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The Food Issue

Gross Jar

A little over a year ago, we ran an article in which we pitted a friend of ours against some cockroaches (it ended with several of their heads in his mouth-remember?).

A little over a year ago, we ran an article in which we pitted a friend of ours against some cockroaches (it ended with several of their heads in his mouth—remember?). To make it somewhat of a fair fight we ordered a bunch of these enormous hissing buggers from Madagascar that cling onto your hands like giant ticks when you try to pick them up. Those that didn’t end up taking part in the competition moved into a big rectangular aquarium on the interns’ desk where they could serve as a constant reminder of their position in the company and teach them a little responsibility at the same time.


Unfortunately, our office is no Madagascar, and despite a steady supply of food, water, and hiss-inducing pokes, starting in October our little buddies began curling up in the dry indoor heat and rolling onto their backs one by one. By the middle of February only two were left, and their sluggish movement and penchant for wedging themselves beneath the treasure chest in the aquarium for days on end didn’t bode too well for the future. Finally, we came to the conclusion that as hard as it’d be to break it to the interns that their beloved pets were slated for a date with the Gross Jar, it was better for them to go out in a final blaze of filthy glory than slowly rot away before our eyes—you know, like that song by the Pearl Jam guy.

On the day picked for our little buddies’ last hurrah, one of our writers brought in a little Tupperware bowl containing a thick brine of headcheese and eye-juice in which were pickling the charred-yet-still-slimy remains of a cow eyeball and two slippery pink testicle skins. He told us they’d only been out of the fridge for a couple hours, but just cracking the lid a centimeter to look in completely filled the room with one of the most unimaginably pungent stenches ever—think homemade wine if you ran out of grapes and switched to month-old eggs. It is the only thing that any of us has ever smelled that genuinely comes close to matching the stink of the Jar.


Ever the thoughtful souls, we decided the cow-brew would make a fitting and hearty last meal for the roaches. So after moving the whole operation into the better-ventilated hallway, we scooped each of the condemned out of their home, deposited them in the roachfeast to end all roachfeasts, then rested the lid on top to give them a little privacy and our throats a chance to stop involuntarily clenching. After a good hour of chowtime, two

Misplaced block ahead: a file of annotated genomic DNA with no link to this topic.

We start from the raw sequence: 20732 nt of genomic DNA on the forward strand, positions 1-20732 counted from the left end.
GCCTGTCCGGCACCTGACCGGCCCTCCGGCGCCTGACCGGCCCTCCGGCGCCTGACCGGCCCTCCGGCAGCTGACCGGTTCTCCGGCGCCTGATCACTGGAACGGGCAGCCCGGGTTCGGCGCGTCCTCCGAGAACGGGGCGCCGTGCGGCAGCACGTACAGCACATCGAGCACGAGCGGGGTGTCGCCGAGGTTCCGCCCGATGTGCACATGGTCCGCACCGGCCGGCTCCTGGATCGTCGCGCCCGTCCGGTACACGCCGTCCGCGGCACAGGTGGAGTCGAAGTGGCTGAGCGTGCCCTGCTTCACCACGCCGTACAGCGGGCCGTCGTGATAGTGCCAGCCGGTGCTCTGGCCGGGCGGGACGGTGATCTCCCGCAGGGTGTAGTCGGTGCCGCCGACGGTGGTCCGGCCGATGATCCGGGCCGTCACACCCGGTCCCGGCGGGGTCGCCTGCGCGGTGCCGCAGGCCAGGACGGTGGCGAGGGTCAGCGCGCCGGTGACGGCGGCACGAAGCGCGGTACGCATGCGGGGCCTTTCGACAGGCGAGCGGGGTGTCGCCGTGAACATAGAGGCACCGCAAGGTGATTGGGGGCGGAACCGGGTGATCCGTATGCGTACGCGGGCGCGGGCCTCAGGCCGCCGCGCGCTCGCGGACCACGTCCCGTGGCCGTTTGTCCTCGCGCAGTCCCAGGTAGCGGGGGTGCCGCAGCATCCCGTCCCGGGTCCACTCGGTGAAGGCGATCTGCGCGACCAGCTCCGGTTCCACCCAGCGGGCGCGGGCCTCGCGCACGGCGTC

staffers took the bowl out to the roof, popped the cap, gagged for a couple minutes, then grew a pair and got to work.

In the course of stretching out and acclimating to its new domicile, last month’s yeast displaced a good quarter of the liquid present when it went in, coating the entire outer surface of the Jar in a sticky yellow film that by all logic should have dried weeks ago. Also, mysteriously enough, despite being lodged in a little cranny where no wind should be able to reach it, the Jar’s lid was clean on the other end of the roof, just a-sitting there like it weren’t no thang. Freaky shit.

Compared with February’s debacle, this month’s transfer went down seamlessly. While the first staffer cleared a bit of space from the top of the Jar, leaning waaay over to be sure his legs were out of the splat radius, the second let the more active of the two roaches sink his tiny pincers into the finger of his glove and gave him a loopy little plane ride over to his final destination. After some initial reluctance, Roach One let go and slid on his abdomen into the sludge, swimming happily for about 30 seconds before going under.

Next in went the nutskins, which floated together like a pair of fleshy lily pads before being sunk by the incoming eyeball. The eye came back to the surface in time to make a little raft for Roach Two, who, in a stunning display of nimbleness and resolve, launched himself backward out of the staffer’s hand and plummeted a full three inches down into the Jar. As the eyeball slowly submerged beneath the waterline, Roach Two extended a single leg upward and kept it gently waving until he vanished in full into the noxious brown pap. A somber and touching envoi for two old and faithful friends.